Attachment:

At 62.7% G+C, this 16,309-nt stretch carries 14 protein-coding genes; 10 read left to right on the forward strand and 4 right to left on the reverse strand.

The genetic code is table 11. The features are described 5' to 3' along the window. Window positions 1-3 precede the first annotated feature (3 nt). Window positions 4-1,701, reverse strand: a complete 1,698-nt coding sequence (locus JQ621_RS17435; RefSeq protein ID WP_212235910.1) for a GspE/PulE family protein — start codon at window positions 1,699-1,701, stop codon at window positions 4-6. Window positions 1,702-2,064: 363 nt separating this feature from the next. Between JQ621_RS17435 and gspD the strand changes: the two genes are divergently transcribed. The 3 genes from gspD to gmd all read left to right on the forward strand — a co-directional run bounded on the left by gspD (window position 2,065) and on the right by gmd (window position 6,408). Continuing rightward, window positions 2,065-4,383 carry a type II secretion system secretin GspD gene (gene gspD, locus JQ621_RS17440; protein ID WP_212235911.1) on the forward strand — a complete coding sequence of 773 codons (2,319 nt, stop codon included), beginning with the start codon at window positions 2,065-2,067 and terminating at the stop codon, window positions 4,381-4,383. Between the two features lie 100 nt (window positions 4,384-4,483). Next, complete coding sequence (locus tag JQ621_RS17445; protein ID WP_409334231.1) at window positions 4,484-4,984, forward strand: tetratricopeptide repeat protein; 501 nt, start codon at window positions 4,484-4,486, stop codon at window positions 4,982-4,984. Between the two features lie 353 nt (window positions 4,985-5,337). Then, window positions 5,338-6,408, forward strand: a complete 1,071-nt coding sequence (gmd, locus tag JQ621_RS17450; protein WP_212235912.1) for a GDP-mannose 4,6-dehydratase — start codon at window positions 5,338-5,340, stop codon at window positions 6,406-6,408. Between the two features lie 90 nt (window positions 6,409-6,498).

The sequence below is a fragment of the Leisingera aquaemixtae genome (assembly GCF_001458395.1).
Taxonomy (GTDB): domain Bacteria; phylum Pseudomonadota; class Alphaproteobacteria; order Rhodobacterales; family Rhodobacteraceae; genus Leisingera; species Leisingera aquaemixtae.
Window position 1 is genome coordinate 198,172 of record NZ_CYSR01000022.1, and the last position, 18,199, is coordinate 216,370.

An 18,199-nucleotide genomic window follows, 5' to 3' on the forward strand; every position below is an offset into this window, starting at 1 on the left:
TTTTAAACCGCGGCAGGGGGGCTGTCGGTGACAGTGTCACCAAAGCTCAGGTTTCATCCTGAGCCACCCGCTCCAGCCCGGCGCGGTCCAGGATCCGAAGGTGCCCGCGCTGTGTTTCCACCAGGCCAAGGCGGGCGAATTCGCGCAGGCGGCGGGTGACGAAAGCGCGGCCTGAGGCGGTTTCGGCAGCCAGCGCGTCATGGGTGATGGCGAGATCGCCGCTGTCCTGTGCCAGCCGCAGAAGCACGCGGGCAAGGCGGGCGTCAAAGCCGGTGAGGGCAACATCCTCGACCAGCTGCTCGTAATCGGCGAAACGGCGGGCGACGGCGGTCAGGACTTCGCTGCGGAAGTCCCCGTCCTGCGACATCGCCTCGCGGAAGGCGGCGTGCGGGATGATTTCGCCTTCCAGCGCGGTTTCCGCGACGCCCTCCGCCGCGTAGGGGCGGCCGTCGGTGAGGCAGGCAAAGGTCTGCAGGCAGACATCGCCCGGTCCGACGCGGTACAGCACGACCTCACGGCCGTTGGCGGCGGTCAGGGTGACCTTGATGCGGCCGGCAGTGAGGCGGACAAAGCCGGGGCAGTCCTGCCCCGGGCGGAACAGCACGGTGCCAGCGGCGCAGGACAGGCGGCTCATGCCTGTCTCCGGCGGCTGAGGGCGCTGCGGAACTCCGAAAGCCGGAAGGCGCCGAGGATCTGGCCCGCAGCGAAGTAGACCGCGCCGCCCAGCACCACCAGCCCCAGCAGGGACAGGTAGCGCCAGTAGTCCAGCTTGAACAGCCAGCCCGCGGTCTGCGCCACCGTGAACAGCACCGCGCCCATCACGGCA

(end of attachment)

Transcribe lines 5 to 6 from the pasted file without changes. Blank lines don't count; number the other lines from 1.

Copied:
Window position 1 is genome coordinate 198,172 of record NZ_CYSR01000022.1, and the last position, 18,199, is coordinate 216,370.

An 18,199-nucleotide genomic window follows, 5' to 3' on the forward strand; every position below is an offset into this window, starting at 1 on the left: